Midwife Delivery: A Long History in N.C.
Posted July 7, 1998 7:00 a.m. EDT
RALEIGH — When women have their babies, they sometimes want midwives nearby to help in the delivery room. A midwife in Davie County brought more than 750 newborns into the world before anyone realized she didn't have a license. Now she's going to trial.
Using midwives to deliver babies is a tradition in our country, and North Carolina is one of the few states which requires midwives to be certified nurses. Some say the standard is too high, and creates a black market where midwives work without licenses, but many others say a nursing background is crucial to the safety of both mother and child.
Mike and Laura Fogle say their experience delivering baby Maggie two weeks ago with a midwife was a good one. They chose a midwife because they wanted a natural birth, but they also wanted the safety net of medical intervention if it was needed.
"It gives ,me a sense of security that they have medical background and education," said Mike Fogle.
"Basically all of the medical technology was available if we needed it," said Laura Fogle.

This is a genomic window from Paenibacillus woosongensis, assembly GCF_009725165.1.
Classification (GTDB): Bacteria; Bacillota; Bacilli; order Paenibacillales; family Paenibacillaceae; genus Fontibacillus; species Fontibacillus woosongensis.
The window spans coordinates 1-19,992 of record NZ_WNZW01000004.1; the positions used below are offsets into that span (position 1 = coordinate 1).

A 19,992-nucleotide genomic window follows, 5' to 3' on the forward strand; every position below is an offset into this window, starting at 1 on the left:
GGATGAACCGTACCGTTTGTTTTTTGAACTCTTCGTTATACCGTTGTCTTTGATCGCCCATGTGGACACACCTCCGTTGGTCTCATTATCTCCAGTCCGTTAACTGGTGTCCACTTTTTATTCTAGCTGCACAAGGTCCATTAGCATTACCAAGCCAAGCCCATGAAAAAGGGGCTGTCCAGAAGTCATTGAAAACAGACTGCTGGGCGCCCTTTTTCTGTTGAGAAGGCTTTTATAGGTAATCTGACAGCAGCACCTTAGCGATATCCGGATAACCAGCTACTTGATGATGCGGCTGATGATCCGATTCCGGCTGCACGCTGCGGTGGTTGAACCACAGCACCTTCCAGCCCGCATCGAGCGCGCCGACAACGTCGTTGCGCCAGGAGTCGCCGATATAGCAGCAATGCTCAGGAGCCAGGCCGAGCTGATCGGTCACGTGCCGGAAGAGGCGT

Cheryl Carroll is the nurse midwife who helped deliver Maggie and more than 300 other infants since 1992. She says nurse midwives combine medical knowledge and compassion.
"When they come into the hospital in labor, we come into the hospital," said Carroll. "We don't just walk in, deliver the baby say 'hi' and 'see ya', we really get to know these parents."
Unlike lay midwives, nurse midwives know that a doctor is standing by to help them if something goes wrong.
"Don't jeopardize the mothers' health or the baby's health," said Obstetrician Dr. Barrett Gunter. "Try to achieve a satisfying labor and delivery in an environment that's safe,"
Doctors say 90 percent of the time births are routine, but the other 10 percent of the time things go wrong, and that's when the medical training is indispensable. Currently there are 123 licensed nurse midwives in N.C.
There are four kinds of midwives, lay midwives, whose training comes solely from working with other midwives, direct-entry midwives, who are trained at a college or midwifery school, certified professional midwives must meet a national organization's standards and pass a certification exam, and certified nurse-midwives, who are registered nurses, also trained as midwives.
They work with doctors who serve as backup in case of complications.